All animal experiments were performed according to the Guideline for the Care and Use of Laboratory Animals, established by the University of Tokyo (Permit No. KA20-7, approved on August 11, 2020). As the values of arterial blood gas and electrolytes of anesthetized rats were very similar to those in humans, we used Male Sprague-Dawley rats (320–380 g of body weight) for the experiments.
They were fed a normal diet and were kept in air conditioning (21 ± 1°C) with a 12-hr light-dark cycle.
The rats were anesthetized using isoflurane. A midline laparotomy was performed, and the infrarenal vena cava was exposed. Each vena cava was punctured with the respective-sized needle (18-G and 20-G) 1 cm above the junction of the left and right common iliac veins. After withdrawing the needle, bleeding was allowed for 5–7 s. The punctures were sealed with one of the three hemostatic agents for 1 min. SURGICEL and TachoSil were applied for 5 min to adhere to the manufacturer’s instructions for usage.
In Vivo Evaluation of Hemostasis
We removed any pooled blood and confirmed complete hemostasis macroscopically. The abdominal incision was closed, and the animal was allowed to recover from anesthesia. Seven days after the experiment, the rats were euthanized using an isoflurane overdose. A 2-cm section of the treated vena cava was excised and fixed in a buffered 4% formalin solution for 24 hr; then, the excised vessels were embedded in paraffin. The embedded tissue was cut into 5-mm thick sections and stained with hematoxylin and eosin (HE). The inflammatory reaction was evaluated using a grading criterion from 0 to 3 (0, no inflammation; 1, mild inflammation; 2, moderate inflammation; and 3, extensive inflammation).
The punctures were successfully sealed in most rats treated with TetraStat (Video, Supplemental Digital Content 1). In one of the cases, which used 50 g/L of TetraStat, sealing was unsuccessful. However, with TetraStat concentrations ranging from 60 to 100 g/L, sealing was effective without any leakage, up to an intraluminal pressure of 150 mm Hg (Table I).
Table IResults of sealing the punctured sites (“hemostasis”)
Most of the in vivo punctures were successfully sealed after 1-min astriction with TetraStat, despite needle rotation and allowing bleeding for several seconds, followed by massive bleeding (Video, Supplemental Digital Content 2) (Fig. 3). TetraStat was effective at all applied concentrations in sealing punctures made using the 20-G needle. Successful hemostasis was observed in some cases in which SURGICEL and TachoSil were used. In case of punctures using the 18-G needle, which has an outer diameter approximately equal to that of the vena cava, hemostasis was less effective with 40 and 50 g/L TetraStat, indicating a dose-dependent effect. Hemostasis was successful in one case with a puncture using a 14-G needle and in 1 of 2 cases with 120 g/L TetraStat. In the SURGICEL and TachoSil groups, pressing the sponge against the vena cava for 1 min was insufficient for hemostasis; subsequently, we pressed the sponge for 5 min and found a successful hemostatic effect after puncture with an 18-G needle (Table I).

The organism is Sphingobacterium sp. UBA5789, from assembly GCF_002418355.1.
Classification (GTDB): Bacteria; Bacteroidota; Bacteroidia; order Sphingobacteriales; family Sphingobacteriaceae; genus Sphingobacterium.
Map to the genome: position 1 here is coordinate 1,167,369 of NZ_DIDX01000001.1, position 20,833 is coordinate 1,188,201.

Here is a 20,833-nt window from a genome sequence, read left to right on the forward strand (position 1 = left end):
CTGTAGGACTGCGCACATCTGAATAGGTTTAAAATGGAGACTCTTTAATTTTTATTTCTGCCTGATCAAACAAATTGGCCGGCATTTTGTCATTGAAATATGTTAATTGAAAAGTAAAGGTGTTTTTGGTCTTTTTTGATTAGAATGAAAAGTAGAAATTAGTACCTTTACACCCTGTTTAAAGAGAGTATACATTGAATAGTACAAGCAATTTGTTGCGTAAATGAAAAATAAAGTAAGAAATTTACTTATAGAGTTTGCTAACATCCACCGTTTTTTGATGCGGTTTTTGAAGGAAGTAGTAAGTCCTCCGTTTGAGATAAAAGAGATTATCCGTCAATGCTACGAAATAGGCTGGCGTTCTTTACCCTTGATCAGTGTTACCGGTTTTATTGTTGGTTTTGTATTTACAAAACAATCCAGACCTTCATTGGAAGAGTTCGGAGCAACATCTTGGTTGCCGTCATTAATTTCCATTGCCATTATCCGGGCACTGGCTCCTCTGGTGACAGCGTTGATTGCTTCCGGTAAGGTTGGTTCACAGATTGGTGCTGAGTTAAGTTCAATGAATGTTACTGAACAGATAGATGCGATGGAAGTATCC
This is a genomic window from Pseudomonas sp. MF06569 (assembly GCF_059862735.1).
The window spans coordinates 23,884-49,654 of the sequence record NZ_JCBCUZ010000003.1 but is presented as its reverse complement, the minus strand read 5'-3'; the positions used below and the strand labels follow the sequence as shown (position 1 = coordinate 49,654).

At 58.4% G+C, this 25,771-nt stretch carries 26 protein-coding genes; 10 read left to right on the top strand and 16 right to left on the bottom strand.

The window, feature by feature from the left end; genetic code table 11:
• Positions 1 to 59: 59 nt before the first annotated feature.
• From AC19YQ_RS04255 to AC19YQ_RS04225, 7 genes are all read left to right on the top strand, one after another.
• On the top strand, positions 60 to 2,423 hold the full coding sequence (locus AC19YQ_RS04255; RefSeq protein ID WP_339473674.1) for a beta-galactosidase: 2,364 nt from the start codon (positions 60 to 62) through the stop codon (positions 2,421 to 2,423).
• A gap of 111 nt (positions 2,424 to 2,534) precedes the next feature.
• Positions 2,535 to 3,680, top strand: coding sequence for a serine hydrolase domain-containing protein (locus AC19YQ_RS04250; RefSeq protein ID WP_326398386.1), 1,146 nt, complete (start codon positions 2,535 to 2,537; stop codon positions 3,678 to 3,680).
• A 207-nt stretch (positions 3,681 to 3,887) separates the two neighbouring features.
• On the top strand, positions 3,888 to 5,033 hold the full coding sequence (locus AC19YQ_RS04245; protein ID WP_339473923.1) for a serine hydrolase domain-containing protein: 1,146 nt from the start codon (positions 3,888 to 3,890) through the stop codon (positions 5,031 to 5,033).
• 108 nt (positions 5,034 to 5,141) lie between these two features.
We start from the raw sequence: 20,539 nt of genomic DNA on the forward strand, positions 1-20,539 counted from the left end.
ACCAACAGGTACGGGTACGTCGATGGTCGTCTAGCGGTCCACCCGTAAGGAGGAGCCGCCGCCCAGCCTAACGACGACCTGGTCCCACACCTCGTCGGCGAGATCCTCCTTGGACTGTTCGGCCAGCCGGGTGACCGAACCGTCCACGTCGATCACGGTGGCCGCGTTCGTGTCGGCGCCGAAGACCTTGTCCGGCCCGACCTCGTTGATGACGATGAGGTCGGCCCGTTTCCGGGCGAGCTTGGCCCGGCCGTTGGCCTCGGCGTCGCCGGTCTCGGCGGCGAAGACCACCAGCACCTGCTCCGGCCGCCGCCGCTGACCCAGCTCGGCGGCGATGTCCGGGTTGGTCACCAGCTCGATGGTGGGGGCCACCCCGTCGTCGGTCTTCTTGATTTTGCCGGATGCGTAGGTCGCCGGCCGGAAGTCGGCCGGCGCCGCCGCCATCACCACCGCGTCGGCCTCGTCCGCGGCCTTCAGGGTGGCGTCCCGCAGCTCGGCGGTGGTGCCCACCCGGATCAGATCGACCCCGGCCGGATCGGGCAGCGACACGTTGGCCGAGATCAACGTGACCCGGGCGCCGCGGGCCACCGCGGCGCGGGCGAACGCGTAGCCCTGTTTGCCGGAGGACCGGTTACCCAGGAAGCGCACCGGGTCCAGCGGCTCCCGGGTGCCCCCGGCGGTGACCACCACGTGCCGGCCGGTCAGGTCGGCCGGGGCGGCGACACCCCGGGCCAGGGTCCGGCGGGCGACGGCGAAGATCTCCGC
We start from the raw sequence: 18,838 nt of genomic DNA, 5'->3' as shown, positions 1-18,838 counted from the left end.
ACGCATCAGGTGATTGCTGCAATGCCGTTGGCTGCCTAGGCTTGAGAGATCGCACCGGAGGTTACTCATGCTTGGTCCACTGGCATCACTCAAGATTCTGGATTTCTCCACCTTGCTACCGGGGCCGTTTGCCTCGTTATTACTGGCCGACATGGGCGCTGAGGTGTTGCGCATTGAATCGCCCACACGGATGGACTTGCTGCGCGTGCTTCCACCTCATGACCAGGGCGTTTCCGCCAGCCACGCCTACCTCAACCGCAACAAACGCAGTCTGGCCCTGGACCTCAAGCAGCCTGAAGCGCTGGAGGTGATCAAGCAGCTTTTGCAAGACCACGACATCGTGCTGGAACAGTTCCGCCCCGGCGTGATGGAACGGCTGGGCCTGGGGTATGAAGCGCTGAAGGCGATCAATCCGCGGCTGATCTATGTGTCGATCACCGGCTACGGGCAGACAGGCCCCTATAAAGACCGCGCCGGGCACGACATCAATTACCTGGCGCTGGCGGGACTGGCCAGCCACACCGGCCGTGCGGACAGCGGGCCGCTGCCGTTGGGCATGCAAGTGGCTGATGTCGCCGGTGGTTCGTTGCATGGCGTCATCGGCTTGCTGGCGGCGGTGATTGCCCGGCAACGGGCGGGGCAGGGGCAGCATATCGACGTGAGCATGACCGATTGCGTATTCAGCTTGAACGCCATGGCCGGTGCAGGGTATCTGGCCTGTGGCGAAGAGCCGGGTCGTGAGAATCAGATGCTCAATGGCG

We initially set the “control” group in which punctures were created with 27-G needles, and bleeding was stopped by manual or PEG sponge compression only. However, we failed to stop fatal bleeding in the preliminary trial. Therefore, we terminated the additional trial with the “control” group from an animal ethics standpoint.
TetraStat is acidic; therefore, intraperitoneal inflammation after the surgery was expected. Severe adhesions were found in 2 out of 8 and in 1 out of 4 cases with 100 g/L and 80 g/L TetraStat, respectively. However, there were no macroscopic adhesions in the group that used below 80 g/L of TetraStat.
HE-stained sections of the regions around the puncture site in TetraStat, SURGICEL, and TachoSil (n = 4 for each group) groups were investigated and compared. The amount of residual agent in the puncture site was significantly lower in the TetraStat group, when compared to that in the other two groups (Fig. 4A). Inflammatory reactions such as inflammatory cell infiltration, granulation, and fibrosis were observed in all groups; grade 1 for the TetraStata and grade 3 for the SURGICEL and TachoSil groups.
Remarkable venous wall thickening with severe inflammatory cell infiltration was observed in the SURGICEL group (Fig. 4B).
A thrombus in the vena cava was observed in the SURGICEL group (1 case) and the TachoSil group (3 cases), but not in the TetraStat group (Fig. 4C).
We demonstrated the high hemostatic ability of TetraStat in both in vitro and in vivo experiments. Material details cannot be provided at this time because a patent application is currently pending; therefore, our main purpose was to evaluate the ability and optimize the dosage. TetraStat, being a synthetic sealant, has less risk of infections, such as viral infections, compared to that with biological sealants. Its hemostatic mechanism is independent of the blood coagulation process and enables controlled gelation. TetraStat’s sealing ability was high enough to seal the hole where PBS was spouting out in the in vitro experiment.
We compared the ability of TetraStat with that of two commercially available hemostatic agents widely used in Japan. TachoSil is a reliable biological sealant with high hemostatic ability; however, it is expensive owing to its limited availability. SURGICEL is popular because of its low cost and nonbiological nature; however, it is usually used only supportively after suture hemostasis because of its relatively low hemostatic ability. TetraStat has the advantages of both rapid hemostasis (within 1 min) and high hemostatic ability, which is critical for managing massive uncontrollable hemorrhages during surgery. TetraStat has limitations; intraperitoneal administration of high concentrations causes inflammation, most likely because of its acidity. However, SURGICEL is also acidic.